chicken coop temperature

oosul(z8 az)October 29, 2009

I built a well insulated chicken coop. During the day the inside of the coop gets to be around 63 degrees F with my light on.

At night when the light turns off it cools down

to 33 degrees F. So my question is... is 30 degrees fluctuation okay for my chickens?

I am very very new at all this. I have looked in two chicken books and online for

average/general temps of coops but I couldnt find anything.

Someone at the feed store told me to try and keep the temp at 40 and someone else said just make sure it stay at or above freezing. Is 63 degrees too hot?

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velvet_sparrow(Zone 5b, Gardnerville, NV)

Where are you and how are the summer/winter temps? Also, what breed(s) are the chickens?

'Heavy' breeds such as Orpingtons are bred for colder climates. In addition to being big ol' fat chickens, they carry a thick suit of feathers and have small combs that better resist freezing. Leghorns on the other hand, are skinnier and are without the extra-thick feather coat, and have large combs that tend to get frostbitten in cold winters.

Lots of people in cold winters leave a light burning in the coop at night to help warm it, or use something like a milk barn heater.

Velvet ~:>

    Bookmark   October 29, 2009 at 12:31PM
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oosul(z8 az)

They are Red Stars from Mcmurray Hatchery.
I am just north of British Colombia so it gets pretty
cold here in the winter. Around -20 degrees F sometimes.
I have my light timer set for 14 hours from 8am to 10pm.

    Bookmark   October 29, 2009 at 5:49PM
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luke_oh(zone 5 NE Ohio)

I don't think that the fluxuation in temp. is a problem. But -20? What type of light do you have? Is this just to keep them laying in the winter or is it a heat source? both?
Velvet had some good advise and your next flock you may want to try Buff Orpingtons, my choice in chickens. It does get very cold in Ohio, too. I tried foam insulation in my coop last winter and they ate it. So, make sure that it's covered. Also, I assume that you have a heated water fountain for them. You can leave the litter all winter and just throw on wood shavings to keep it dry. This generates some heat and insulates the floor. Good Luck, Luke

    Bookmark   October 30, 2009 at 8:27AM
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oosul(z8 az)

It is a white heat lamp that I am using for both, to keep them laying during the winter and keep them warm. I was thinking of buying one of those ceramic heaters on a plug thermostat that you screw into the light socket....is that a good idea?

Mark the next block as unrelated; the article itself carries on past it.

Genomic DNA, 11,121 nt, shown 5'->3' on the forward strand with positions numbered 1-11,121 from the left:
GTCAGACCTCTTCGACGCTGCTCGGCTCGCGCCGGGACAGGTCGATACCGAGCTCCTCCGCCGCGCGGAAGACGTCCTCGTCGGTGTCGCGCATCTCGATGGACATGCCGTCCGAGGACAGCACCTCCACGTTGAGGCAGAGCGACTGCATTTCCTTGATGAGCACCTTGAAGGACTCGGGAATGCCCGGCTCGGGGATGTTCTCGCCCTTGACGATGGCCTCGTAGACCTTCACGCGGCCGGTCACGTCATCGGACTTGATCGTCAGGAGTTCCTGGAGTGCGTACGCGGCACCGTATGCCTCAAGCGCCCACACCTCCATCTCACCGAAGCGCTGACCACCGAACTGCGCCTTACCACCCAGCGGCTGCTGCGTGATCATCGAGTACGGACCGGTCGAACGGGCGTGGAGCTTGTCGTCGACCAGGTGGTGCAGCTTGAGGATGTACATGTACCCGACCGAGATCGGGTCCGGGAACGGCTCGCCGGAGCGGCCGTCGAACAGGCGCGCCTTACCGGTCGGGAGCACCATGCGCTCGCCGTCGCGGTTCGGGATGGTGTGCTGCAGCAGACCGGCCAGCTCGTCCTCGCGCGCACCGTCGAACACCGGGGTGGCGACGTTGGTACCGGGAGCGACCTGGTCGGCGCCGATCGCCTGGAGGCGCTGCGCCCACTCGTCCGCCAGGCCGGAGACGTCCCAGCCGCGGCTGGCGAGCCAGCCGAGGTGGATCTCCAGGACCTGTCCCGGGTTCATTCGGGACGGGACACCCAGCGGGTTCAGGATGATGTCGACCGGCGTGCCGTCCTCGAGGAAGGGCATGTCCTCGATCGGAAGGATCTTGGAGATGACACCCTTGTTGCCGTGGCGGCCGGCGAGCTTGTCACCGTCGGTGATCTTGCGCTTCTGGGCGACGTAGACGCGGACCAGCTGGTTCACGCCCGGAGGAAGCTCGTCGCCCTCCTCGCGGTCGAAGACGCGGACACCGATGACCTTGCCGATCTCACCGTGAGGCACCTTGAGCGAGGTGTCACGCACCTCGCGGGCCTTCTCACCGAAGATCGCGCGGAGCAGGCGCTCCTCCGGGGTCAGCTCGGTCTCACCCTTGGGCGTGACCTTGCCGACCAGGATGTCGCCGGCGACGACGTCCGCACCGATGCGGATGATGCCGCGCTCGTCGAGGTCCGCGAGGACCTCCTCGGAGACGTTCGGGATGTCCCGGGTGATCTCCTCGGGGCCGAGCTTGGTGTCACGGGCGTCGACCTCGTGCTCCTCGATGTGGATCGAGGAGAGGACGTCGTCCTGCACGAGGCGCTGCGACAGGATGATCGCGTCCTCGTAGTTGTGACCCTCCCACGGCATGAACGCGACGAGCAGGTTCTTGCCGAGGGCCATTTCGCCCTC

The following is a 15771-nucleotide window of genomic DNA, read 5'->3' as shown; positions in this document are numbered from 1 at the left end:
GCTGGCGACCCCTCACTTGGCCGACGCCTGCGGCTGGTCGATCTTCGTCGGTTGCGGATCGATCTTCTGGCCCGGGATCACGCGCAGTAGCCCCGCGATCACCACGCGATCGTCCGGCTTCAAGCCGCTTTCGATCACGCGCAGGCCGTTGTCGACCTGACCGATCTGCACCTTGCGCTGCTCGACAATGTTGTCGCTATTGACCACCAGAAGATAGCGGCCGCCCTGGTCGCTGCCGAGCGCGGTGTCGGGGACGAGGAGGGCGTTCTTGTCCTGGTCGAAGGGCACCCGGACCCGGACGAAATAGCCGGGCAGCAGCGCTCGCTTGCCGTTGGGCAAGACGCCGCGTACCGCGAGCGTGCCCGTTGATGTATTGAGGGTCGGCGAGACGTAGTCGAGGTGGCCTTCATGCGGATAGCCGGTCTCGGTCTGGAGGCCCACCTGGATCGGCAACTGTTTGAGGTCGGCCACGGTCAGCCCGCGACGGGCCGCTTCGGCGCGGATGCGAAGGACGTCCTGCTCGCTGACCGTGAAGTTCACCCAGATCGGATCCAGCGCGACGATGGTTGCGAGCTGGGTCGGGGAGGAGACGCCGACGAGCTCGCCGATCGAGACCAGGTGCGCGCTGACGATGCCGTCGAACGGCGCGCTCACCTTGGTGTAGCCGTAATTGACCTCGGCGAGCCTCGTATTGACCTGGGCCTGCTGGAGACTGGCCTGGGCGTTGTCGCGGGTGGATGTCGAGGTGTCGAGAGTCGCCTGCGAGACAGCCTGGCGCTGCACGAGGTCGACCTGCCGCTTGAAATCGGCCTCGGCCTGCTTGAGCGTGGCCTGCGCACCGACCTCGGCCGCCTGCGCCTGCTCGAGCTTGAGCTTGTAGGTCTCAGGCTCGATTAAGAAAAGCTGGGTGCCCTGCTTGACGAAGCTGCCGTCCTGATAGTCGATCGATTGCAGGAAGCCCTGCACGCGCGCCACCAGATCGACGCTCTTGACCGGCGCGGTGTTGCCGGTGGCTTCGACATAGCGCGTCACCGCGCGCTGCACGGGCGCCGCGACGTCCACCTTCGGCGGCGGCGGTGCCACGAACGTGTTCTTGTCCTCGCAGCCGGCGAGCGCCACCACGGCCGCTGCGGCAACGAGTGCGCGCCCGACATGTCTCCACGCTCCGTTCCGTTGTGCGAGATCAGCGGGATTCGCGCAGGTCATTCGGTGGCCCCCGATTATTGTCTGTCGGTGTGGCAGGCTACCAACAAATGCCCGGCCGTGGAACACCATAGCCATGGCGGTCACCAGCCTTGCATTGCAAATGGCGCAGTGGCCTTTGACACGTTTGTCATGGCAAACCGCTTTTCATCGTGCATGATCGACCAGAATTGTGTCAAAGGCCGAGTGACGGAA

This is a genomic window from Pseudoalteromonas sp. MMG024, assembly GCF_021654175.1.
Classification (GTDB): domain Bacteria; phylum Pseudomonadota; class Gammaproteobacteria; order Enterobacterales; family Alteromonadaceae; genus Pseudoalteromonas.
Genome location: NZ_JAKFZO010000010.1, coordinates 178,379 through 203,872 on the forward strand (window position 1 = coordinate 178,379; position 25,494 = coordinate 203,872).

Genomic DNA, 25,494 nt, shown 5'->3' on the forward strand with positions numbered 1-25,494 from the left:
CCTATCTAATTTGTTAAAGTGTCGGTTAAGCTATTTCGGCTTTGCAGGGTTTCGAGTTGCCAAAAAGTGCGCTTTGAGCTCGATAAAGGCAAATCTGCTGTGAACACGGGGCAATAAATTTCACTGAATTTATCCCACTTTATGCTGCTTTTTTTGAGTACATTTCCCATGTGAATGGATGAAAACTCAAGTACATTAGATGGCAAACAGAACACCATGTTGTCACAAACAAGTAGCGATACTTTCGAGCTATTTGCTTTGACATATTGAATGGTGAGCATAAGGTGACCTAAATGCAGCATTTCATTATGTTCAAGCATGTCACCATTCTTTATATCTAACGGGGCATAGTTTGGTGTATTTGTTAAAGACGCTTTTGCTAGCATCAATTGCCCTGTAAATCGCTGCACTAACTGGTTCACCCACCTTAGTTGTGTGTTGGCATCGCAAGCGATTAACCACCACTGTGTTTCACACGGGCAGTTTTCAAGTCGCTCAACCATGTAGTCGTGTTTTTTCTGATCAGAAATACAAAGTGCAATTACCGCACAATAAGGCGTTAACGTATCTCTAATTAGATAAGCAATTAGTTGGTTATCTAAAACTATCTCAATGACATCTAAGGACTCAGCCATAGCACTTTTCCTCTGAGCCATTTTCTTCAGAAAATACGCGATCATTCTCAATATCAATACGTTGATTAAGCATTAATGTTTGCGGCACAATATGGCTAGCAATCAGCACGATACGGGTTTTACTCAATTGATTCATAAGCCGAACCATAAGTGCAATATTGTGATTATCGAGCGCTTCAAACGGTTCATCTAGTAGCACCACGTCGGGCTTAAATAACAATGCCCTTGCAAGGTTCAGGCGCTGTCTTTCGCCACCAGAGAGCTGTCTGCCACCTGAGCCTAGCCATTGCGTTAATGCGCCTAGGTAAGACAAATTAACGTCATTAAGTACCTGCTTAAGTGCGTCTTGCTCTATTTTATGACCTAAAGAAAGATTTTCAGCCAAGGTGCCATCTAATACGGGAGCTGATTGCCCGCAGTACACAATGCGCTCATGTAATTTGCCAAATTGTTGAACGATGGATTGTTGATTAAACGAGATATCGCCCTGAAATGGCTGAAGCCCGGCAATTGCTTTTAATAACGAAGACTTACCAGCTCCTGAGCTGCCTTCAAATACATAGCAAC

Right now I just have a small bucket of water in their coop for water....I need to do something different because they
keep kicking it over. I have a layer of wood shaving and then a another thin layer of straw on top of that. So do you
think I should just put more shavings on every week or so to keep it dry....and maybe pull out the big pieces of
feces and add it to my compost. I am new at all this and dont want to screw anything up. I will take both your advice with the Orpingtons next year.
Thank you so much!

    Bookmark   October 31, 2009 at 10:01AM
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luke_oh(zone 5 NE Ohio)

Well, I don't know if this is correct or not, but I think that a red light is better for chickens?? Maybe someone else knows for sure. I have a red heat lamp suspended about 3 to 4 feet above the floor of the coop. I leave it on 24-7 if it is really cold. My chickens do not seem to get stressed by this and continue laying. There is always the fire safety issue, so I have it properly secured and have a cover over it. I have never tried the ceramic heaters, but they may be safer.?? I would recommend a metal fountain that fits onto a heater designed just for the purpose, to keep the water from freezing. Water is very important for them to produce eggs. If you don't do this you will have wet conditions in your coop and drive yourself crazy trying to keep them with water this winter. But, the reason that I checked your thread again, was to let you know that proper ventilation is also very important. Even though it's cold they need to keep excess moisture out of the coop. This goes for any farm animal. Better cold than on the warm side.